Kaykakers Can’t Believe The Apex Predator Seen In The River

[Mfield, Matthew Field - http://www.photography.mattfield.com, CC BY-SA 3.0 , via Wikimedia Commons]

A group of kayakers in western Pennsylvania recently had to do a double take as he boated along the Kiski River. They thought they saw one of the most ferocious predators in nature, but it was out of place. Swimming in the muddy waters was an alligator.

Theresa Jeroski was kayaking with her husband, Heath Evans, about 4 p.m. when three kayakers ahead of them alerted the couple to an alligator sighting, writes the Pittsburgh Tribune-Review.

“They said, ‘There’s a gator over here,’ ” Jeroski said.

Jeroski filmed a short video of the alligator swimming in the river and approaching her kayak.

“The alligator surfaced near my husband and would submerge. He was swimming around,” Jeroski said. “From far away, it’s very cute. Up close he appeared more playful. He was having a good time, but he doesn’t realize the water will get cold.”

Jersoski, 47, said the alligator seemed to be healthy.

The group of kayakers lingered in the area for about an hour, observing the alligator and attempting to catch it.

The last thing Chief Lee Bartolicius ever thought he’d have to do was wrangle an alligator when he took leadership of the Kiski Township Police Department a couple years ago, btu alligators have become pets in coal country these days. 

He told The Wall Street Journal that he “recently asked two residents if they happened to be missing one of their alligators.

The wellness checks were spurred by reports of a 4-foot alligator in the shallow, swift-moving Kiskiminetas River, a body of water half an hour east of Pittsburgh that is normally alligator-free. Multiple sightings along a 4-mile stretch of the river caused a stir across the region.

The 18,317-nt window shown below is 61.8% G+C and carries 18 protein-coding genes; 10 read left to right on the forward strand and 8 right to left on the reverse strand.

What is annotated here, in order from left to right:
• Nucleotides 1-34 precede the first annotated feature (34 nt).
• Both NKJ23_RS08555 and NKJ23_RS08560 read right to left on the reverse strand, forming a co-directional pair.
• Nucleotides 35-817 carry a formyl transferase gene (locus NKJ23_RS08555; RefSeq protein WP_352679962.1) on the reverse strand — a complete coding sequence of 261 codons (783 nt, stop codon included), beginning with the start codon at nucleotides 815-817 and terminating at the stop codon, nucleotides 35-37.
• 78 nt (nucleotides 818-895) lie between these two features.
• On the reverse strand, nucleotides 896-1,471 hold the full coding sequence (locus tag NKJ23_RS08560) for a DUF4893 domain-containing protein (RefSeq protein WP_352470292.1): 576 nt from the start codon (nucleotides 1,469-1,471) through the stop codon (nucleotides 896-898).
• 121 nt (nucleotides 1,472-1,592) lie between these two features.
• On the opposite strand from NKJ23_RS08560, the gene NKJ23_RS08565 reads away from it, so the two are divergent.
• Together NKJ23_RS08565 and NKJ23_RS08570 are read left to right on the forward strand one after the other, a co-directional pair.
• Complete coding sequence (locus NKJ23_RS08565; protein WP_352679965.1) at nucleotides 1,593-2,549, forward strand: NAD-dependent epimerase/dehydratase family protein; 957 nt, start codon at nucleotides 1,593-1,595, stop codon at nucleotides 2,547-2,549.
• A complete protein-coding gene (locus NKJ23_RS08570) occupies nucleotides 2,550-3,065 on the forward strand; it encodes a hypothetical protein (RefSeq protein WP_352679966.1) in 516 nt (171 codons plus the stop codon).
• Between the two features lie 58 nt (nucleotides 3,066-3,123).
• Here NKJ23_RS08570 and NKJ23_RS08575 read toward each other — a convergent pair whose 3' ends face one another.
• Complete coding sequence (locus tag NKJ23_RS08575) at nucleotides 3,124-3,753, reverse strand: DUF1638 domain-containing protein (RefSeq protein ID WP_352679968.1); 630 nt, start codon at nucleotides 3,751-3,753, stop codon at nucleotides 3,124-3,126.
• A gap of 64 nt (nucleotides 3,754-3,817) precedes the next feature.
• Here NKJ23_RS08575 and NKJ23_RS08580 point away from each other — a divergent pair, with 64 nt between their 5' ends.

‘In western Pennsylvania, none of us have specialized alligator training,” said Bartolicius. “This isn’t something they give you in the police academy.’

In Pennsylvania, the waters of the Kiski were once rust-colored from acid mine drainage, but now they run clear between steep green hills and draw families in kayaks, fly fishers in hip waders and retirees who stroll along a path on the riverbank.

Chief Bartolicius didn’t like the idea of an alligator trolling the area. He organized a search that grew to include the township’s 12 police officers and staff from the state fish and game commission, four fire departments—and about a dozen residents.”

Bartolicius suggested that the alligator spotted on Saturday is likely a younger one. This same alligator had been observed swimming in the Kiski River just two weeks prior, having escaped from its owner. Notably, this sighting occurred approximately a mile north of the location where an alligator, affectionately nicknamed Chomper, was captured in early August. Kayakers had reported sightings of Chomper in late July, leading to its eventual capture. Presently, Chomper resides under the care of a western Pennsylvania reptile rescue organization, where it will play a role in educational programs for students.

Chomper’s capture and the recent sighting of the young alligator illustrate the presence of these unusual reptiles in the region, prompting concerns about their ownership and habitat. The situation highlights the need for responsible pet ownership and conservation efforts to safeguard local wildlife.

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